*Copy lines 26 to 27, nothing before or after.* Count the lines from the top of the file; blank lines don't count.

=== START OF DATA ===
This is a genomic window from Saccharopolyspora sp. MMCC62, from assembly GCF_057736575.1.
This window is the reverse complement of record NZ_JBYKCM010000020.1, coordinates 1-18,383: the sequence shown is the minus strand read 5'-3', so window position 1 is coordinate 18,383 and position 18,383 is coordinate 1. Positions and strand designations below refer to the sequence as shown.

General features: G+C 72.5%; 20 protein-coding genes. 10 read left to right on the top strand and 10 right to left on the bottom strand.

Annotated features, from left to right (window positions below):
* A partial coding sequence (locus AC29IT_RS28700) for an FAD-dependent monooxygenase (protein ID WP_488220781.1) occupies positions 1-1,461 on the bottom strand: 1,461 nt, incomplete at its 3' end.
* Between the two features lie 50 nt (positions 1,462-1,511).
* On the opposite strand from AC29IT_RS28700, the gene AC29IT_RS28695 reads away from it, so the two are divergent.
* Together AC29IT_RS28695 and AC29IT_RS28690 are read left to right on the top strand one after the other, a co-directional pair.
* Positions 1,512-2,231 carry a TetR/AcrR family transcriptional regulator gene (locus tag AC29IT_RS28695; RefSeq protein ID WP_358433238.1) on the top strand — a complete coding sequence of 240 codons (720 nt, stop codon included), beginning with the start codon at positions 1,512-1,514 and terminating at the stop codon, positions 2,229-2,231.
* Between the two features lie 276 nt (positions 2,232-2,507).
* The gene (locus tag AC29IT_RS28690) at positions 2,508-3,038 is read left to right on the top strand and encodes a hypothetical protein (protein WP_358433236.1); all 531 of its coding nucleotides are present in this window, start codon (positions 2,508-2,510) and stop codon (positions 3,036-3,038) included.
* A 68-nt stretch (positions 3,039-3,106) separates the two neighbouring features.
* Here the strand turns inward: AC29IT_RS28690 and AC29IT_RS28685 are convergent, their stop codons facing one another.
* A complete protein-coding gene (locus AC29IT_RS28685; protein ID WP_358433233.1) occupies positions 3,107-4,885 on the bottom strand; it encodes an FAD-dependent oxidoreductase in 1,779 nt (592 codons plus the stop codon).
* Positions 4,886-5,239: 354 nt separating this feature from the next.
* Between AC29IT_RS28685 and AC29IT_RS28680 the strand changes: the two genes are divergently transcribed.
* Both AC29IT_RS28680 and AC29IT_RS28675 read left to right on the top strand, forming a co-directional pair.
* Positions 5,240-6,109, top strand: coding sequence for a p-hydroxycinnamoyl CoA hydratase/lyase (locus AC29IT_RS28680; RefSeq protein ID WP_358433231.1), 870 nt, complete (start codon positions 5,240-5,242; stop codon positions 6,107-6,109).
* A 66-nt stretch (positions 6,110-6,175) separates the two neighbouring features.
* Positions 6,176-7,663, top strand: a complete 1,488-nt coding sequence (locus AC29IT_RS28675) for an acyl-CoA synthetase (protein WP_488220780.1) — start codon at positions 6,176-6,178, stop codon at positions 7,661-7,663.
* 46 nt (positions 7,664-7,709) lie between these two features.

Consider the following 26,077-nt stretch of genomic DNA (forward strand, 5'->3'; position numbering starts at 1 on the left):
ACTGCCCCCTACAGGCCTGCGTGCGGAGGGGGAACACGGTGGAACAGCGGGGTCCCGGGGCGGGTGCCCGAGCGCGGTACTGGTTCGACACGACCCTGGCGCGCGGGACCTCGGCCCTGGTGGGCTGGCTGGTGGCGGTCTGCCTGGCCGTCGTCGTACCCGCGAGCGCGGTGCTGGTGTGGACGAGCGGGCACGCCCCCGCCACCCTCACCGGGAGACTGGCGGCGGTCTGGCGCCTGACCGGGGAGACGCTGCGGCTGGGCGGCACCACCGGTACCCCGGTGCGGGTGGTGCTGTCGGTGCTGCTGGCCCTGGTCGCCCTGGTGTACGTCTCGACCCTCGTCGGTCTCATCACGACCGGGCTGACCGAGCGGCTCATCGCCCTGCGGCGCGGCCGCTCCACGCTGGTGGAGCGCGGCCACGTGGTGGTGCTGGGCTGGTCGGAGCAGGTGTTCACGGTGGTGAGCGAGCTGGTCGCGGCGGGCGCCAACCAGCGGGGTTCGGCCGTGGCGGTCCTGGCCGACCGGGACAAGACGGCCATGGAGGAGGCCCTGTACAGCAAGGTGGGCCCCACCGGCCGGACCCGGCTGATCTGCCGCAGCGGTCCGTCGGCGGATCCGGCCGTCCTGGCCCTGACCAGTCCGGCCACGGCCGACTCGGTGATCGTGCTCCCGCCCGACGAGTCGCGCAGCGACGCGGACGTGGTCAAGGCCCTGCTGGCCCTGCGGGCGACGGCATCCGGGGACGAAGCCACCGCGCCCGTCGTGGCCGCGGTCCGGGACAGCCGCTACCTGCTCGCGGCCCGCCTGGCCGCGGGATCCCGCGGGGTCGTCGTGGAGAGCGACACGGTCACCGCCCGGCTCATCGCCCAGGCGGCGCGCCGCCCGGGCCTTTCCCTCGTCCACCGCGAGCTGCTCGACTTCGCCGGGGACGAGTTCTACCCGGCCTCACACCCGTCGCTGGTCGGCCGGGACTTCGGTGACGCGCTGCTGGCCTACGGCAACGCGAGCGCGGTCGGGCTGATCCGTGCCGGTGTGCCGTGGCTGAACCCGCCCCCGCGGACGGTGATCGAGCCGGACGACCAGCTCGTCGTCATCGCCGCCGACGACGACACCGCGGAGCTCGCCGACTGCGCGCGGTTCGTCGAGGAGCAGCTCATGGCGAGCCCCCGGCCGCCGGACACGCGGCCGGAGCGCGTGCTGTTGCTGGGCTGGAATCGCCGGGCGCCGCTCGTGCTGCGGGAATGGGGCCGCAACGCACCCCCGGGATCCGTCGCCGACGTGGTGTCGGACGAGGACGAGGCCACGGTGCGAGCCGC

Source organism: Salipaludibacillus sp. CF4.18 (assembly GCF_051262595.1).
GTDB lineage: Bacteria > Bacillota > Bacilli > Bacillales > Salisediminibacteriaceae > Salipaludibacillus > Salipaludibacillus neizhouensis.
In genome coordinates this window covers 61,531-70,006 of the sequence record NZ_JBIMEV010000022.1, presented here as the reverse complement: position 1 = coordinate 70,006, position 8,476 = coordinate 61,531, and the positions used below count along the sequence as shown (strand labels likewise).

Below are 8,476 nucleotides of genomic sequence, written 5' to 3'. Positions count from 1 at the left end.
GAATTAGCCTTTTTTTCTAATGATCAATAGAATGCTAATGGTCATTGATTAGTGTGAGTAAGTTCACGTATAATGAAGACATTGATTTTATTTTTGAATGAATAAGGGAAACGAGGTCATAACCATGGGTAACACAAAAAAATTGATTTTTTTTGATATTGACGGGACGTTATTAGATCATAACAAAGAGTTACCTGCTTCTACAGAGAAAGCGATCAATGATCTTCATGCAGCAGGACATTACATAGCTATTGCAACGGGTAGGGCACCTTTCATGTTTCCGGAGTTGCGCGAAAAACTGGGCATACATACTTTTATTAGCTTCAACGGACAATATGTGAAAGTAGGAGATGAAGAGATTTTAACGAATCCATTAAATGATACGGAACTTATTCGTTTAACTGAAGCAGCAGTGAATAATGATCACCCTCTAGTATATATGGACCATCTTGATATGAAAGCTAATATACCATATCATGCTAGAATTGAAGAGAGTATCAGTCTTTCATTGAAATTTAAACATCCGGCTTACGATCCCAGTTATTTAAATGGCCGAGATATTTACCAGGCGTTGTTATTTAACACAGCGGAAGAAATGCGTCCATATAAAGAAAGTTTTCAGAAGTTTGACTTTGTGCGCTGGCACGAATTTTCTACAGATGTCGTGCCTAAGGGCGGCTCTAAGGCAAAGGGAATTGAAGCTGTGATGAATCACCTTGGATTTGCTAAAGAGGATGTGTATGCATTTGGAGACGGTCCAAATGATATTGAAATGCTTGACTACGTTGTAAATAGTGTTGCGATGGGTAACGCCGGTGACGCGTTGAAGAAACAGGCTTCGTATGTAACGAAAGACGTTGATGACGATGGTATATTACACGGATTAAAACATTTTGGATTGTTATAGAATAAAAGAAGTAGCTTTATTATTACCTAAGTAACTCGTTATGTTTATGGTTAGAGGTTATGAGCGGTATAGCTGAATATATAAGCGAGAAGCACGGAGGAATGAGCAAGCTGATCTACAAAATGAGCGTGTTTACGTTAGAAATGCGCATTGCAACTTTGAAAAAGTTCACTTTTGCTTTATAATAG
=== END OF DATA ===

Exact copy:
In genome coordinates this window covers 61,531-70,006 of the sequence record NZ_JBIMEV010000022.1, presented here as the reverse complement: position 1 = coordinate 70,006, position 8,476 = coordinate 61,531, and the positions used below count along the sequence as shown (strand labels likewise).

Below are 8,476 nucleotides of genomic sequence, written 5' to 3'. Positions count from 1 at the left end.